When anti-aliased, those ending points are cut orthogonal to the line direction, when not anti-aliased, those ending points are cut to a view-aligned direction i.e. horizontal or vertical only. In that case, if the line width is greater than the line height, the edge is cut vertical otherwise it is cut horizontal.
That's how OpenGL specifies the line rasterization.
Though, in the very special case where the line is diagonal, floating-point precision issues may either the cut the ending points horizontally or vertically, you never really know. That's exactly what happens here.

So, if you draw another line at the up-right of the right one and ajust it to join correctly under Linux, this won't be the case under W32 ?? This seems very quiete bad !!

So, if you draw multi-lines segments anti-aliased under a specific OS that all join the previous (ie. just by defining new segment points using vectors), the result will not be the same in another one ?? I cannot understand why this is like that. I may be dumb or fool or whatever, but for me, it would be normal to know how your segment will be drawn (how a diagonal wide segment will be drawn at its extremities: if it will be horizontal or vertical): it seems a minimum if you want to draw other lines joining the previous one.

I hope you could understand what I'd like to tell.

vincoof
08-13-2003, 04:40 AM
Originally posted by jide:
So, if you draw another line at the up-right of the right one and ajust it to join correctly under Linux, this won't be the case under W32 ??
We can't say that it will not be the case, it rather may not be the case.
And it happens when running the application in different OS (linux/windows) but it may also happen when running the application with different hardware (NV/ATI) or even with different driver version !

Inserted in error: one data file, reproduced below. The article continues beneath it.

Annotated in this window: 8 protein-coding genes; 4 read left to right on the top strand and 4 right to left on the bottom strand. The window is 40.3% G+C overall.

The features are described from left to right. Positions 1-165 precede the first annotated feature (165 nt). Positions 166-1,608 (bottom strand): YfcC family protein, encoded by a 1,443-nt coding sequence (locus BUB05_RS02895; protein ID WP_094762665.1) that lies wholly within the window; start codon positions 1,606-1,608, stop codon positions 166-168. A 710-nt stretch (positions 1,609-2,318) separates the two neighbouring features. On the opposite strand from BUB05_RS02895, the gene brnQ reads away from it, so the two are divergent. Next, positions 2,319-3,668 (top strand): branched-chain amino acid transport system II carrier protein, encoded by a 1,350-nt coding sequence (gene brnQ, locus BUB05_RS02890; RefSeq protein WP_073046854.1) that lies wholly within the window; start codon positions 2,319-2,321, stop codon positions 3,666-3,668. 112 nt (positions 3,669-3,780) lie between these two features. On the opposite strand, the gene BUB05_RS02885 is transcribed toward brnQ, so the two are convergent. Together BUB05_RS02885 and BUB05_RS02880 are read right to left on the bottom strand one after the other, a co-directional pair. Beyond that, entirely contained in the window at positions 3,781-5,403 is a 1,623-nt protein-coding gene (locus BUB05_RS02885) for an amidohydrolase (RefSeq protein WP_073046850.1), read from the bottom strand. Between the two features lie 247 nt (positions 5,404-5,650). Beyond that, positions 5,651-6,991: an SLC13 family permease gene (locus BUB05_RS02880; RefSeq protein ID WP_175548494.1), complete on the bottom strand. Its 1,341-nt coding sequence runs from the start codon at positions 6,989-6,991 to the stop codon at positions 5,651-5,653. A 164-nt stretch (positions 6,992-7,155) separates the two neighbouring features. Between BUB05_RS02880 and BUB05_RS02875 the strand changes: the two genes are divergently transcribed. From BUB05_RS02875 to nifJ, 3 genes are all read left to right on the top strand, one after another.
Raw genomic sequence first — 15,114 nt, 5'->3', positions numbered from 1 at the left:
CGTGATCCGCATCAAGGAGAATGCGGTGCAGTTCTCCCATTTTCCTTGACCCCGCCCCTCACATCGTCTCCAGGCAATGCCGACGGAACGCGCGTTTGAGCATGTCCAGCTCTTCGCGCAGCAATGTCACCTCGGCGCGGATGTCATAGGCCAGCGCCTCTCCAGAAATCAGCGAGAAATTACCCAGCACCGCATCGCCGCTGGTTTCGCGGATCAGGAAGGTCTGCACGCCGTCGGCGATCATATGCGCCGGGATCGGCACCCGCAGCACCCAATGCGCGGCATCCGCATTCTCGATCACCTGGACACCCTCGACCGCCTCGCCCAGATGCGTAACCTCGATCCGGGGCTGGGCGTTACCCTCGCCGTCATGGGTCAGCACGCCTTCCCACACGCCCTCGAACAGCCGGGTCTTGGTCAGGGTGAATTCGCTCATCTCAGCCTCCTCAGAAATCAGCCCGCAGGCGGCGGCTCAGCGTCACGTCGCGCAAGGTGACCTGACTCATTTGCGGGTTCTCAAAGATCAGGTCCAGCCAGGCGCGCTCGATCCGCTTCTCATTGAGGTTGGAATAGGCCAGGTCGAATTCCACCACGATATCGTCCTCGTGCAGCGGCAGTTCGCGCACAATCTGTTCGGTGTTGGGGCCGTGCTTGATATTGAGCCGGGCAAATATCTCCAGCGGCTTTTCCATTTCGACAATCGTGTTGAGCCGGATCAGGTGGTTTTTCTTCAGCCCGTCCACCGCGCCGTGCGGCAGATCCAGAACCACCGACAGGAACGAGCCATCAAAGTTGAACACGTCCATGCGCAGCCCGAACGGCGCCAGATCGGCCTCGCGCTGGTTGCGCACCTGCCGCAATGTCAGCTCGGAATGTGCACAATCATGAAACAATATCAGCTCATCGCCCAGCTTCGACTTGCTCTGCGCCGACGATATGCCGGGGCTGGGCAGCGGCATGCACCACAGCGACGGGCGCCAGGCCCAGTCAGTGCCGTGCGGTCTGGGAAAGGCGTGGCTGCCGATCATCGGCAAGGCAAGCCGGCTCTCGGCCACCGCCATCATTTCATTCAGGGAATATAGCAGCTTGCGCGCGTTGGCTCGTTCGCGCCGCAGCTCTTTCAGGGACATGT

Originally posted by jide:
This seems very quiete bad !!
Yes it is, and that's why the LINE_SMOOTH option has been invented for. Note that this will be noticed only for very wide lines. Generally, if line width is inferior to 3, it is rarely noticeable, which is fortunately the case in most applications.


Originally posted by jide:
So, if you draw multi-lines segments anti-aliased under a specific OS that all join the previous (ie. just by defining new segment points using vectors), the result will not be the same in another one ??
That's wrong. With anti-aliasing enabled, il will look the same in any case, no matte r the OS or the hardware or whatever.
The worst case scenario is a sub-pixel sampling error, which will be absolutely not noticeable to the human eye.


Originally posted by jide:
for me, it would be normal to know how your segment will be drawn (how a diagonal wide segment will be drawn at its extremities: if it will be horizontal or vertical): it seems a minimum if you want to draw other lines joining the previous one.
You know it ... in almost all cases.
The problem exclusively happens in the very special case where the lines are projected as diagonal lines of 45 degrees or 135 degrees over the screen.
And as I said above, if you really want to control that precision issue, just use anti-aliased lines and you're no longer in doubt.

jide
08-18-2003, 12:13 AM
thanx.